Leonen hasn’t been just with the past administration. He is of the Yellow mind.
He was one of the five justices who voted against the burial in the Libingan ng Mga Bayani of the late dictator Ferdinand Marcos in 2016, in which nine justices voted in favor. Except for Antonio Carpio, these justices were appointed by former President Benigno Aquino 3rd, the diehard Yellows: Chief Justice Sereno, Francis Jardeleza and Alfredo Benjamin Caguioa. That Aquino’s appointees are not automatically yellow in this case was demonstrated in the fact that Justice Estela Perlas-Bernabe voted to allow the burial.
In the case of Sen. Leila de Lima’s suit asking the high court to dismiss the drug charges against her, Leonen again voted to drop the case, raising very little legal arguments but simply echoing the Yellows’ (and Reds’) propaganda line that her arrest was “quintessentially the use of the strong arm of the law to silence dissent.”
Indeed, reading Leonen’s dissenting opinions in crucial Supreme Court decisions, one gets the impression that one is reading propaganda manifestos, rather than legal arguments befitting discussions in the country’s highest tribunal.
Which makes me suspect the following: Leonen is not just of the Yellow mind and therefore too biased against the son of the Yellows’ “Satan,” Marcos, to handle his electoral protest fairly. He is incompetent to handle such a complex litigation.
Leonen’s legal experience has been entirely in the academe, in administrative posts at the UP School of Law. Said to have been friends with Aquino in their college years, he was plucked out of academe by that president in 2011 to be the government’s chief negotiator with the secessionist Moro Islamic Liberation Front, and from there straight to the highest court of the land. I suspect that like another Aquino appointee from UP, former chief justice Sereno, Leonen may never have seen the inside of a courtroom.
In fact, all incumbent Supreme Court justices, except for Leonen and another Aquino appointee — Alfredo Caguioa — spent many years in municipal, regional and appellate courts where they learned how law is really practiced in the country, and not just taught.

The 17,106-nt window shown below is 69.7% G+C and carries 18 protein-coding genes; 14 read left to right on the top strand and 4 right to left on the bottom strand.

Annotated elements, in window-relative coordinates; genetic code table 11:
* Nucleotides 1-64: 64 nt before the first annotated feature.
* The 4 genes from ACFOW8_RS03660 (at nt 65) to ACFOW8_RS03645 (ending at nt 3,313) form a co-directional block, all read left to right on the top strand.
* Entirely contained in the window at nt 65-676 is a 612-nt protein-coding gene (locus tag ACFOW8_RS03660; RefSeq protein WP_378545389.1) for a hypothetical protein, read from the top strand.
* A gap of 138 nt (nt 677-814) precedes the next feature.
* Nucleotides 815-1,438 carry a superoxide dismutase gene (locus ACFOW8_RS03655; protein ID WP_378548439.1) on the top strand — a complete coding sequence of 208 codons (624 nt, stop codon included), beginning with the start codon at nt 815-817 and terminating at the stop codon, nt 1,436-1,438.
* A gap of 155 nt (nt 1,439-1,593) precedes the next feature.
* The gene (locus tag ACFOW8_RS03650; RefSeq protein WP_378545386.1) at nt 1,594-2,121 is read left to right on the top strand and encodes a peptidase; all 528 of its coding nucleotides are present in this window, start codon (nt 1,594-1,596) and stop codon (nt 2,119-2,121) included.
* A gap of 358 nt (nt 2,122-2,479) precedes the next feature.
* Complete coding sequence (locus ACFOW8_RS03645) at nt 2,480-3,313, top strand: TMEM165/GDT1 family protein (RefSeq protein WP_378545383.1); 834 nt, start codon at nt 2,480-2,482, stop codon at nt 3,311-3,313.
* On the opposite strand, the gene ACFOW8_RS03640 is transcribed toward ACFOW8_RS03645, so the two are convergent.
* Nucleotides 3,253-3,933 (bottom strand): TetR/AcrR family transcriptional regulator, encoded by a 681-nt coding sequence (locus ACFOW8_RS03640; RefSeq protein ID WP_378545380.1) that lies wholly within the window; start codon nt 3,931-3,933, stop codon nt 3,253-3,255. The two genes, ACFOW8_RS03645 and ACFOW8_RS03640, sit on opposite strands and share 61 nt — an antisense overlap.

How can Leonen, with no legal experience outside UP be expected to handle expertly a complex litigation as an electoral protest over the second highest post in the land? The fact that he has the most number of pending cases — a record 82, more than twice the average 31 cases per justice — is proof that he is either incompetent or lazy or both in handling cases assigned to him by the Court. (This revelation has become viral in Facebook, with popular blogger RJ Nieto’s post on it garnering thousands of “likes” and a barrage of comments.
For the sake of our democracy, the Supreme Court must not acquiesce to the travesty of our electoral system — and therefore of our democracy — by Leonen. There are enough grounds – his Yellow ideological bias and his incompetence — to replace him and appoint a more competent, experienced justice to handle the Marcos case, which after all is the first such case over the second most powerful post in the country.
By doing nothing, the high court justices are supporting Leonen’s game plan on the Marcos case: Delay it so that by the time he submits his recommendation to dismiss to the court, and it decides not to uphold it and declare Marcos the winner, it will be just a few months before the next elections in May 2022. Wouldn’t that be such a huge slap in the face of our Supreme Court members?
I don’t really care who the court rules really won the vice presidential contest. What is important is that we prove our democracy is working, that there is a legitimate venue that works that will be a check on election cheating.
Cliché it may be, but I cannot think of any other famous quote that our Supreme Court justices should heed: “The only thing necessary for the triumph of evil is for good men to do nothing.”